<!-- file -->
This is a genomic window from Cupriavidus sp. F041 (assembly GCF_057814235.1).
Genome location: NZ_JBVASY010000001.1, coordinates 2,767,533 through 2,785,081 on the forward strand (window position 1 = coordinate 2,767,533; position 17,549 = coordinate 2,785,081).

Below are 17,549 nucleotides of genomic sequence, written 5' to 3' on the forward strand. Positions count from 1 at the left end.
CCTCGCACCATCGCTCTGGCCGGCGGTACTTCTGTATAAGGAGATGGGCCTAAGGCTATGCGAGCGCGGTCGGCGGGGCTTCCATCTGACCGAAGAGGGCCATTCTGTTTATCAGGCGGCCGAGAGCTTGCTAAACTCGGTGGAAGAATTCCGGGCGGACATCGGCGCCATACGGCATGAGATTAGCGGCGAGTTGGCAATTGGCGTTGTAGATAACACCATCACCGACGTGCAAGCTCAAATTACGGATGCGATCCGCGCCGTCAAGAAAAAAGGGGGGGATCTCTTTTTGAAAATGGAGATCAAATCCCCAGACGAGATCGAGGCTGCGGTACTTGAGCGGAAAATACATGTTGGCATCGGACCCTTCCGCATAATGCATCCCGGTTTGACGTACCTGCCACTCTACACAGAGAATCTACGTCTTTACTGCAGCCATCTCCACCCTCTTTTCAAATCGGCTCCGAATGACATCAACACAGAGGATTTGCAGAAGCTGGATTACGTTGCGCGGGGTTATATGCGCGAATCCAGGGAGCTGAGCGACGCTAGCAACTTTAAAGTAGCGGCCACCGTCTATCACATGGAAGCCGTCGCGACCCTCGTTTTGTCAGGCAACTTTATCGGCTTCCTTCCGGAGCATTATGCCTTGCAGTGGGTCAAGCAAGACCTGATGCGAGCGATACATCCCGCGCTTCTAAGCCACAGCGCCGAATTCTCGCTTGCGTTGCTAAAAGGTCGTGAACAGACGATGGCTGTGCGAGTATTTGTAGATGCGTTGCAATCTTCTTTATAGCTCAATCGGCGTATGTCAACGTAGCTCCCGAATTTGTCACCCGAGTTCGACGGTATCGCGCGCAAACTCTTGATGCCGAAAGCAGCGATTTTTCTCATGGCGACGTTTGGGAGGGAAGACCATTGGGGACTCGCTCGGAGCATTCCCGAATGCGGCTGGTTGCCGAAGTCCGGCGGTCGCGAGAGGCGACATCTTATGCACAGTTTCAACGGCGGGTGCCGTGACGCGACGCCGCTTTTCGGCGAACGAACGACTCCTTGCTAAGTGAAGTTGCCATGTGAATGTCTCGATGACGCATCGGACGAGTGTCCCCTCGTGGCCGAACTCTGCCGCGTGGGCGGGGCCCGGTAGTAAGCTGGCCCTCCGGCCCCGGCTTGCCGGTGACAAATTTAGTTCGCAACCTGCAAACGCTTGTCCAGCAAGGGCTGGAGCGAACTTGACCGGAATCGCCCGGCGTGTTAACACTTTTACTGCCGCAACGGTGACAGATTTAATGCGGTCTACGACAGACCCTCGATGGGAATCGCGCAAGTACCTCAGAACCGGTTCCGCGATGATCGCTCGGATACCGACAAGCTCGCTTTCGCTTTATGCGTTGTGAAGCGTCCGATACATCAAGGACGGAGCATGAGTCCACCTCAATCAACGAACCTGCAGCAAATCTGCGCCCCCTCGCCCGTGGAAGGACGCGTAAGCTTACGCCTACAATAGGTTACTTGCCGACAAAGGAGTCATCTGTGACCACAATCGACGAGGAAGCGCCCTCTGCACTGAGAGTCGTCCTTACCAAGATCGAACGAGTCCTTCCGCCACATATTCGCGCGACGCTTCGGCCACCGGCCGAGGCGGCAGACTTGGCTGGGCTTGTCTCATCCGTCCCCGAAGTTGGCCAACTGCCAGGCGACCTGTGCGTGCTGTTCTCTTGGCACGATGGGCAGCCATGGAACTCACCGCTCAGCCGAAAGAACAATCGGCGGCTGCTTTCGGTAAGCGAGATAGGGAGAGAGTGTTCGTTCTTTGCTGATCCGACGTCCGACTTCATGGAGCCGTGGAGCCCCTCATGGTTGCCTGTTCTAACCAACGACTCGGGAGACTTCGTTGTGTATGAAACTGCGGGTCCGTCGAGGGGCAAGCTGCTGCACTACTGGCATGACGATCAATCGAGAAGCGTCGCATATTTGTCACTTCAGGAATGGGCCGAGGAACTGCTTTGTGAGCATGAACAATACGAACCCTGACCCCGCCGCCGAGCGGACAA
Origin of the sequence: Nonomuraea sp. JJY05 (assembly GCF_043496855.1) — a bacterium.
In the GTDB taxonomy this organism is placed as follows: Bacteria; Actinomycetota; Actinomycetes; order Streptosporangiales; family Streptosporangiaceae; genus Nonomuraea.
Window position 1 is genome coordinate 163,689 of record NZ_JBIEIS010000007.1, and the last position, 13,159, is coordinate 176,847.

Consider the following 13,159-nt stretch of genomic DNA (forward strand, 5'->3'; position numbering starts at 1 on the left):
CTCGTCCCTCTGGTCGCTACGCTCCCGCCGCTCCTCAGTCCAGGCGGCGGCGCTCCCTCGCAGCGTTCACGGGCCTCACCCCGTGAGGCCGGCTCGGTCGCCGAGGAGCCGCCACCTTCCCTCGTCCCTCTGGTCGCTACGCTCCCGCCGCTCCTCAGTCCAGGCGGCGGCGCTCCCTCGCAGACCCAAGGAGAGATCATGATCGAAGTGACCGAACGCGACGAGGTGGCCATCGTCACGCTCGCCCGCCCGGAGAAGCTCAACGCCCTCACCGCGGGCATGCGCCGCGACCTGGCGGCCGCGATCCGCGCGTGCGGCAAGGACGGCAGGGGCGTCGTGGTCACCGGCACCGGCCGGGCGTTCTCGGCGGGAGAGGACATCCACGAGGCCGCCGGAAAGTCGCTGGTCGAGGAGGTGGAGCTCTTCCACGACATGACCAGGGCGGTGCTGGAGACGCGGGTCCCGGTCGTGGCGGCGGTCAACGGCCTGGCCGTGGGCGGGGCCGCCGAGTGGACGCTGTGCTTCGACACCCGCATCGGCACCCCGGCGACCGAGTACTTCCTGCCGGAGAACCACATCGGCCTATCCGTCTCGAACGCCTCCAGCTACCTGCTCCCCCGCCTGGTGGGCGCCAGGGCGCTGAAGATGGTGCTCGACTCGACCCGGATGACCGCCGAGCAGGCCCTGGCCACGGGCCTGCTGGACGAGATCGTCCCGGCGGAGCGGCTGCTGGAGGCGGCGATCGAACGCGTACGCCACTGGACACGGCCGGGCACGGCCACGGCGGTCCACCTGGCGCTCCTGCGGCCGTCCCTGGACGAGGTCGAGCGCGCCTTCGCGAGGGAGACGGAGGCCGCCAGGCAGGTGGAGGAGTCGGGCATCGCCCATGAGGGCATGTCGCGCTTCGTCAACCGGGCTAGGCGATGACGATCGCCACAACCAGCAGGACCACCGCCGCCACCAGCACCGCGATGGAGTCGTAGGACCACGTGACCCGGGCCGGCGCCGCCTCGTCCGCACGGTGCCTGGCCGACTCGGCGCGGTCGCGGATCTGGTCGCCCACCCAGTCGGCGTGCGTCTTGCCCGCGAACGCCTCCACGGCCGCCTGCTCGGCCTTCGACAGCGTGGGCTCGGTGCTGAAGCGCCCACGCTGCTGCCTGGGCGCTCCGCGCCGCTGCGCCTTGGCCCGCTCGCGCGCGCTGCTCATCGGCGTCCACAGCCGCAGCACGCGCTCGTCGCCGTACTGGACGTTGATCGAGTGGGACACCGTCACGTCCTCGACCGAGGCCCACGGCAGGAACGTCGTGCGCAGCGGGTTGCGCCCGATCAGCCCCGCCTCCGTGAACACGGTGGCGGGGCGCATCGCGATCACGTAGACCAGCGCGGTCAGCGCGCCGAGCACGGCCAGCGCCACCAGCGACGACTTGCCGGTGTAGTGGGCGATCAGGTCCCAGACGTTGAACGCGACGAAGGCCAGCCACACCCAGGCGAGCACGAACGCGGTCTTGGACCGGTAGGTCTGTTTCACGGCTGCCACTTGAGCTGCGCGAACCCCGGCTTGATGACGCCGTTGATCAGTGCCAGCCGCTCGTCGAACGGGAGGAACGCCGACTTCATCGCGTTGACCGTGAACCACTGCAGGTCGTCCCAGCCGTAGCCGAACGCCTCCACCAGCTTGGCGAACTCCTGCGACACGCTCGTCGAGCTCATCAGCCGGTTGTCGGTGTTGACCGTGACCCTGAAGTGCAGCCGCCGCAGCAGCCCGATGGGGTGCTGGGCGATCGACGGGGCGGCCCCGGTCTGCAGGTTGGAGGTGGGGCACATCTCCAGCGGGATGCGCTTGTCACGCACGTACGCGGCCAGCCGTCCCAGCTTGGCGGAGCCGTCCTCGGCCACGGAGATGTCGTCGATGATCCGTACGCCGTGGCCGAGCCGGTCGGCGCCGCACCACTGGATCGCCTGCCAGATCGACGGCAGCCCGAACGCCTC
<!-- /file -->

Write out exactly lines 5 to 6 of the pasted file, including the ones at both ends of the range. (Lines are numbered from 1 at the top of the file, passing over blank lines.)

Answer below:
Origin of the sequence: Nonomuraea sp. JJY05 (assembly GCF_043496855.1) — a bacterium.
In the GTDB taxonomy this organism is placed as follows: Bacteria; Actinomycetota; Actinomycetes; order Streptosporangiales; family Streptosporangiaceae; genus Nonomuraea.